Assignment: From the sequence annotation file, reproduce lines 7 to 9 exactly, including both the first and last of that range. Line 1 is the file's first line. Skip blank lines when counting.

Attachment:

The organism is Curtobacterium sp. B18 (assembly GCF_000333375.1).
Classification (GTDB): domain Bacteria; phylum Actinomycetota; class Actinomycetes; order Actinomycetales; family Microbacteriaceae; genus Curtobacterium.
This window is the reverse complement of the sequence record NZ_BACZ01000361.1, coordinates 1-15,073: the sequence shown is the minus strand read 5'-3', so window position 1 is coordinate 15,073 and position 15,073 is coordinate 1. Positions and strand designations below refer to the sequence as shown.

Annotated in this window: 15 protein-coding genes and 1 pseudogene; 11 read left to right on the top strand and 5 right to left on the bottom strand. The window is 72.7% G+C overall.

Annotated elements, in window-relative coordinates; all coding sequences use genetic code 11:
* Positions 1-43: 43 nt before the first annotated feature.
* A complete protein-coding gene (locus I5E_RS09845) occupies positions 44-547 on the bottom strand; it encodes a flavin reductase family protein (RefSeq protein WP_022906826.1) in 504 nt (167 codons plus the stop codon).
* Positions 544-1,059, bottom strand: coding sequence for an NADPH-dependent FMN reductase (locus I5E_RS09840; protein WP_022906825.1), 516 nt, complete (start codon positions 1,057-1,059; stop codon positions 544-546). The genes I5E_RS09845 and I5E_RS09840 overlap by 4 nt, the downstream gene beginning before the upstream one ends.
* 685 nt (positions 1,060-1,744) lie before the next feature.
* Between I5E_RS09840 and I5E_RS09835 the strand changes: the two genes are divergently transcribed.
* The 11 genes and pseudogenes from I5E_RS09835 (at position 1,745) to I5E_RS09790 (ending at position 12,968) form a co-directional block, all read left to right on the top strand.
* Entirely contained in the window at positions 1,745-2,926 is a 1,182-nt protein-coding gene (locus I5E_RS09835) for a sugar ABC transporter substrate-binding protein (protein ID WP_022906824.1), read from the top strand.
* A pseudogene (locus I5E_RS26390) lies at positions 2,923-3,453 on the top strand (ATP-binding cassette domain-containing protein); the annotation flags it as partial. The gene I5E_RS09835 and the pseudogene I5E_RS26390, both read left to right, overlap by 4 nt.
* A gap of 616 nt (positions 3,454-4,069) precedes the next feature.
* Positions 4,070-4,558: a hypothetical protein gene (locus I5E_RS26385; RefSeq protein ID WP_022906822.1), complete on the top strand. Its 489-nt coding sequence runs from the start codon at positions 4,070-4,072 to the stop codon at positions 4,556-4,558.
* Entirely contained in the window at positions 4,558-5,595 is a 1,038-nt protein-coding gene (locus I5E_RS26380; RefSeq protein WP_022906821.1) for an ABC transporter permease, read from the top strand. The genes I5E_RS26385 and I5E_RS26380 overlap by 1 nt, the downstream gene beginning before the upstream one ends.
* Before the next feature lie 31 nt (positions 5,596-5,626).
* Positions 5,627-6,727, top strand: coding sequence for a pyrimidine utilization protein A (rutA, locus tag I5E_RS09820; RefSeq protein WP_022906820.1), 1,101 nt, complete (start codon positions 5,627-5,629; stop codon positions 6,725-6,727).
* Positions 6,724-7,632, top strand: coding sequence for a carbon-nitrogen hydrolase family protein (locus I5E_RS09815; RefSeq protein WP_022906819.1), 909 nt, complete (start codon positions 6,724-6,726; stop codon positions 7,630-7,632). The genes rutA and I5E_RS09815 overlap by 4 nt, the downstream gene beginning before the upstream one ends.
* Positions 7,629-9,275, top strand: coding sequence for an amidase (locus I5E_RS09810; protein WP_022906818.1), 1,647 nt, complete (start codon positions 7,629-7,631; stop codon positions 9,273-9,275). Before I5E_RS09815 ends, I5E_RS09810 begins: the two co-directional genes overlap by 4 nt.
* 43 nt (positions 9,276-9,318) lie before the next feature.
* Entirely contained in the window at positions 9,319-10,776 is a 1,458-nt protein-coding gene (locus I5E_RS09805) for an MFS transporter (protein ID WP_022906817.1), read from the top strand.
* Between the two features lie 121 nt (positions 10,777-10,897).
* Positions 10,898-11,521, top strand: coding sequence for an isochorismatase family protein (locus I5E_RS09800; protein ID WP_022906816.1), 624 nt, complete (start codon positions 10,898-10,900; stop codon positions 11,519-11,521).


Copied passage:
* A complete protein-coding gene (locus I5E_RS09845) occupies positions 44-547 on the bottom strand; it encodes a flavin reductase family protein (RefSeq protein WP_022906826.1) in 504 nt (167 codons plus the stop codon).
* Positions 544-1,059, bottom strand: coding sequence for an NADPH-dependent FMN reductase (locus I5E_RS09840; protein WP_022906825.1), 516 nt, complete (start codon positions 1,057-1,059; stop codon positions 544-546). The genes I5E_RS09845 and I5E_RS09840 overlap by 4 nt, the downstream gene beginning before the upstream one ends.
* 685 nt (positions 1,060-1,744) lie before the next feature.